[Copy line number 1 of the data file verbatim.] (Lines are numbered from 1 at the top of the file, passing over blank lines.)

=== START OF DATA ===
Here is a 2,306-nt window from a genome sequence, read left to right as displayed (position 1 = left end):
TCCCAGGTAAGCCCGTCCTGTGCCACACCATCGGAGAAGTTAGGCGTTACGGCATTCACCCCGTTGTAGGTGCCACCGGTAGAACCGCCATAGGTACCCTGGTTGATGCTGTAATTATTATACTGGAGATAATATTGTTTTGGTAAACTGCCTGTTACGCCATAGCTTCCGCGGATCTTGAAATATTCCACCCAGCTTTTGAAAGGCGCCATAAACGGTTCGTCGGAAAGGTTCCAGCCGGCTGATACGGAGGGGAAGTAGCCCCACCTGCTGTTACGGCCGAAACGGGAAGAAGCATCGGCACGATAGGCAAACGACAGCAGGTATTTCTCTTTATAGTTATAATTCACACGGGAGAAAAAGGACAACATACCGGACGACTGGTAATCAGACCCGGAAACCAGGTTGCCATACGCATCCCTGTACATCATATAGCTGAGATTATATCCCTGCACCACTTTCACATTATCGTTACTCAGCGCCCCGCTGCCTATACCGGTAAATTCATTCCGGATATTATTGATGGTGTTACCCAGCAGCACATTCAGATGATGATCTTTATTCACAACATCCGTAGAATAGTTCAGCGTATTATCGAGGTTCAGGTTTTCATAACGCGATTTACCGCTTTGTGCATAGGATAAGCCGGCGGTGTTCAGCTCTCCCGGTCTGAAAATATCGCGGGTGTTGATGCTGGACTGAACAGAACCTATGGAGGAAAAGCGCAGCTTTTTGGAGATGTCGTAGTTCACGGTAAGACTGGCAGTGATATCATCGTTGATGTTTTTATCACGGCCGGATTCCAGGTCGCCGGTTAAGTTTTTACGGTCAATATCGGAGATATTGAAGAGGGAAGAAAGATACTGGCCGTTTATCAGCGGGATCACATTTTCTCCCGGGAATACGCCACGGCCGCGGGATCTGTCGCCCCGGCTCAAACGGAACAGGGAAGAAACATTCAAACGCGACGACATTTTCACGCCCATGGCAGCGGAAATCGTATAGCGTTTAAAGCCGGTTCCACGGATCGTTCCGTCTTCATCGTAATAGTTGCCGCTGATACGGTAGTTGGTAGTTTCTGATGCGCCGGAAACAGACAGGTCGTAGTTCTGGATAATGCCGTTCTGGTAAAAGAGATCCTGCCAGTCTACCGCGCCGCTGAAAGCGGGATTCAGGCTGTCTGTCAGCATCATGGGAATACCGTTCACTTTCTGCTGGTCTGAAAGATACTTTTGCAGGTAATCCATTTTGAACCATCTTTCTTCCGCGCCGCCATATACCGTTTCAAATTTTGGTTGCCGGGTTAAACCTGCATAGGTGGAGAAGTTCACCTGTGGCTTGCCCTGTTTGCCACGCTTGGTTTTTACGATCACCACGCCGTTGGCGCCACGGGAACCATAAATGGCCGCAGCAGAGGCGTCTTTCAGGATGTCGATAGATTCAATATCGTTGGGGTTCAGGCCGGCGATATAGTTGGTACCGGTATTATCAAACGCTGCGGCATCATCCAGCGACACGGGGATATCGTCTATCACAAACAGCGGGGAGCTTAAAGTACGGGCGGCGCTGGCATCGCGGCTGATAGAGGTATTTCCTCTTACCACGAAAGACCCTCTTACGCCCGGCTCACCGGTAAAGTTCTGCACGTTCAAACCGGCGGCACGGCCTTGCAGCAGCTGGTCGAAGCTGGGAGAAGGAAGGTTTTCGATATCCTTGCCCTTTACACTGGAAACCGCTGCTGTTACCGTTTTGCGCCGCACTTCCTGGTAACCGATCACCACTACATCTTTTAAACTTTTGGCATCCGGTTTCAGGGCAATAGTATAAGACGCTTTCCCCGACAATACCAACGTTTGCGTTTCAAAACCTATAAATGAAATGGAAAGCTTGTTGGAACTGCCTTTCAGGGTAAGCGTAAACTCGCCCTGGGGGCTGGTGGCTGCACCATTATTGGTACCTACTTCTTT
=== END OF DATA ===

Here is a 2,306-nt window from a genome sequence, read left to right as displayed (position 1 = left end):